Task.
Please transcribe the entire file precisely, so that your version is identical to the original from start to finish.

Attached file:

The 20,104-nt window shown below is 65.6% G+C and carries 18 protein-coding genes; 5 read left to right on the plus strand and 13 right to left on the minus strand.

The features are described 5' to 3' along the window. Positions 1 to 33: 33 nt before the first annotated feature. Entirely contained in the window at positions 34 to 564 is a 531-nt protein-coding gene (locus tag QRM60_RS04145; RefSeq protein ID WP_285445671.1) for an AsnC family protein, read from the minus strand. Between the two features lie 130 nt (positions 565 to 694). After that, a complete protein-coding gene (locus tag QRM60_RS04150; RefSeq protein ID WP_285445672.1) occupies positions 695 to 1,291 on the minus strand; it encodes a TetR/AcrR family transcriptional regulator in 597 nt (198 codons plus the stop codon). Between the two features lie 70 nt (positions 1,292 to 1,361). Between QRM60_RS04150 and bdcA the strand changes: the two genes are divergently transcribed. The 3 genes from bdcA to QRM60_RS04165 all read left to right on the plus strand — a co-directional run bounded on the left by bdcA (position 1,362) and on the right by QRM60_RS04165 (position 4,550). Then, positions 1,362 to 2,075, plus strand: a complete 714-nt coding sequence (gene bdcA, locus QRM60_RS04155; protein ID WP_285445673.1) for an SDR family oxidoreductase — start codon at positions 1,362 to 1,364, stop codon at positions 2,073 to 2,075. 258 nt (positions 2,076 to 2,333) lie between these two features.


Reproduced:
The 20,104-nt window shown below is 65.6% G+C and carries 18 protein-coding genes; 5 read left to right on the plus strand and 13 right to left on the minus strand.

The features are described 5' to 3' along the window. Positions 1 to 33: 33 nt before the first annotated feature. Entirely contained in the window at positions 34 to 564 is a 531-nt protein-coding gene (locus tag QRM60_RS04145; RefSeq protein ID WP_285445671.1) for an AsnC family protein, read from the minus strand. Between the two features lie 130 nt (positions 565 to 694). After that, a complete protein-coding gene (locus tag QRM60_RS04150; RefSeq protein ID WP_285445672.1) occupies positions 695 to 1,291 on the minus strand; it encodes a TetR/AcrR family transcriptional regulator in 597 nt (198 codons plus the stop codon). Between the two features lie 70 nt (positions 1,292 to 1,361). Between QRM60_RS04150 and bdcA the strand changes: the two genes are divergently transcribed. The 3 genes from bdcA to QRM60_RS04165 all read left to right on the plus strand — a co-directional run bounded on the left by bdcA (position 1,362) and on the right by QRM60_RS04165 (position 4,550). Then, positions 1,362 to 2,075, plus strand: a complete 714-nt coding sequence (gene bdcA, locus QRM60_RS04155; protein ID WP_285445673.1) for an SDR family oxidoreductase — start codon at positions 1,362 to 1,364, stop codon at positions 2,073 to 2,075. 258 nt (positions 2,076 to 2,333) lie between these two features.